Policy and Practice Round-up September 2023

20 September 2023

This month we bring you news from the government on their ‘Enrichment Partnerships’ pilot; new research on how the cost of living crisis is affecting young people’s access to arts education; findings on the amount of arts teaching in schools delivered by non-experts; a new campaign to change policy on young people’s access to theatre; a mass survey of young people for the policy changes they want to see; and reporting on the widespread closure of art colleges across England. 

Government launched new £2.7 million pilot to create ‘enrichment leads’ in target areas 

The Department of Culture, Media and Sport (DCMS) has joined up with the Department of Education (DfE) to launch a £2.7 million fund a delivery partner to pilot their ‘Enrichment Partnerships’ programme. 

The programme follows on from the government’s 2018-19 ‘Essential Life Skills’ policy, which increased access to enrichment activities in areas of low social mobility and deprivation across the country. Evaluation of the policy found that access to enrichment could be improved through having key local organisations and figures who “harness local provision and coordinate across clusters of schools”. 

The new Enrichment Partnerships pilot will fund a small number of staff in local organisations – including local authorities, voluntary and community sector organisations or multi-academy trusts – to provide the exact kind of services discussed above for schools. This will include:  

  • Developing local partnerships to deliver enrichment activities as part of the designed offer
  • Facilitating collaboration between schools to offer an enhanced enrichment offer
  • Identifying efficiencies across schools and access additional funding streams and support

The project’s ostensive aim is to “test whether greater coordination locally can enhance school enrichment offers and remove barriers to participation”. As the delivery of the project takes shape, the interesting question will be how this specification will make these kinds of ‘enrichment lead’ organisations and individuals distinctive from the role the former Bridge organisations played over the last eleven years (until March this year). A role that is too similar would be a mark of policy ‘deadweight’ – the creation of a programme that needlessly reproduces a programme that is already essentially in existence (or in this case has only just ceased to exist).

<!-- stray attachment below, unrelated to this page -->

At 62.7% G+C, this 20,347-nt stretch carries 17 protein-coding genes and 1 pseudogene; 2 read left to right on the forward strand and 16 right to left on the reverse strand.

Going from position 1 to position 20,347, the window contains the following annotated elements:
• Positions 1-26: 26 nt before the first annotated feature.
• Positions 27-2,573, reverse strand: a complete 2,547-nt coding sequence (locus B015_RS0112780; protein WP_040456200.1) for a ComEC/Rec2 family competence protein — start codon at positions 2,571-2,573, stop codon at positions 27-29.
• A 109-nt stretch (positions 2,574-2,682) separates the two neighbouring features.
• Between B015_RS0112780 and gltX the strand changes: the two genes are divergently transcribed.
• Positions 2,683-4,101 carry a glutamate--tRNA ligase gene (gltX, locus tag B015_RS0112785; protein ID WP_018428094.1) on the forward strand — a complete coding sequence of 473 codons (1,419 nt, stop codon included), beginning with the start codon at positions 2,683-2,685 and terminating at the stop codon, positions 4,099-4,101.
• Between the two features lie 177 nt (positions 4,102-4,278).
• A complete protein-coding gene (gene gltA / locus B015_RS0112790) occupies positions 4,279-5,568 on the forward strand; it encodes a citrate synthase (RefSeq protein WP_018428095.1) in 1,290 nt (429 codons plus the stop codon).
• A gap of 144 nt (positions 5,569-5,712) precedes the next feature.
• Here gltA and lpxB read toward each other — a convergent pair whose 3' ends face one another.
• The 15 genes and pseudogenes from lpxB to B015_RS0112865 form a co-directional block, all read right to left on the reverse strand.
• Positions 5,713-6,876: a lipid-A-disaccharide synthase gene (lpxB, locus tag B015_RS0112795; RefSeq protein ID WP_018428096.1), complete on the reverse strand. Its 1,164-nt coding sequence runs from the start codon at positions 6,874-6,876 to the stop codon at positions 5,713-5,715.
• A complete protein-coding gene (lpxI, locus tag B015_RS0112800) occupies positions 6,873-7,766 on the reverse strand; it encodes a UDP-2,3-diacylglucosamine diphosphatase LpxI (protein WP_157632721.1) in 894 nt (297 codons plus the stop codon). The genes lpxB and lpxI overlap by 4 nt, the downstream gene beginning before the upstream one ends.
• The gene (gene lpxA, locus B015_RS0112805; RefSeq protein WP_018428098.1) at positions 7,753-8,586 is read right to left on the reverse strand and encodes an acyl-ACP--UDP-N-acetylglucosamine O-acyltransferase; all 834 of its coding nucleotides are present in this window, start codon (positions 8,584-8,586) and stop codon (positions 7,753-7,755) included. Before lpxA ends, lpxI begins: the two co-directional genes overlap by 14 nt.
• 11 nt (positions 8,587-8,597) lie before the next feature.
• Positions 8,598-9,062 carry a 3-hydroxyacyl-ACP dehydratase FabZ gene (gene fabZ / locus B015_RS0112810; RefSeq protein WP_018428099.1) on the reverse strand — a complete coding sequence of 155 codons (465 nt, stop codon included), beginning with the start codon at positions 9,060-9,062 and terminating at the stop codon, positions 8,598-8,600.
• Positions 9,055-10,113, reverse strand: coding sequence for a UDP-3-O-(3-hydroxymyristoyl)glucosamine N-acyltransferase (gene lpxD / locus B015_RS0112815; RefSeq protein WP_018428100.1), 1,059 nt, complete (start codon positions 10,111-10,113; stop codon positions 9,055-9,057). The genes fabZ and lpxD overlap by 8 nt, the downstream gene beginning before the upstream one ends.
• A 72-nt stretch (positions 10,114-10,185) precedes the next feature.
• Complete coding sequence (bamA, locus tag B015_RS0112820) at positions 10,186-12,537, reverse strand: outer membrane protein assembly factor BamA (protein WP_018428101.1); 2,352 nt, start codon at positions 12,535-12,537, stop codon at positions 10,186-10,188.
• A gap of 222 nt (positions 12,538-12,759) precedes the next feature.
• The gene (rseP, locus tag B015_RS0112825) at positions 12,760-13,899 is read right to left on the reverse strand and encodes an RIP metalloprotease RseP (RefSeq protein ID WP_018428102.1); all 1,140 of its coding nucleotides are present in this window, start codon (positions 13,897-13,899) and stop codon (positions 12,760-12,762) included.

New research emphasises the negative impact of the cost of living crisis on young people’s mental health and access to the arts 

A new survey-based study from the National Foundation for Educational Research (NFER) has drawn out the negative impact that the cost of living crisis is having on young people’s development and education. Based on surveys of 1,354 senior leaders and 1,317 teachers in mainstream schools, as well as 87 senior leaders and 41 teachers in special schools, the study finds that:

  • 84% of school leaders report that cost-of-living pressures have increased both the numbers of pupils requiring additional support and the level of need, particularly in the most disadvantaged schools
  • Senior leaders report that over a quarter of pupils in mainstream schools currently require additional support for mental health and well-being, which is significantly higher than in 2022
  • Nearly all schools (at least 90%) are subsidising extra-curricular activities for some pupils. This subsidising is the most common type of support taken up by pupils and families in both primary and secondary schools. Uptake for these subsidies is highest in the North of England 

While ‘extra-curricular activities’ include enrichment opportunities outside of the arts, the impact of the cost of living crisis on arts education is made clearer by these findings. The report concludes with calls for further funding for schools and ‘cost of living payments’ to target families to help them meet the needs of their children, including paying for their access to extra-curricular activities. 

Labour Party analysis shows the number of hours of arts teaching provided by non-specialist teachers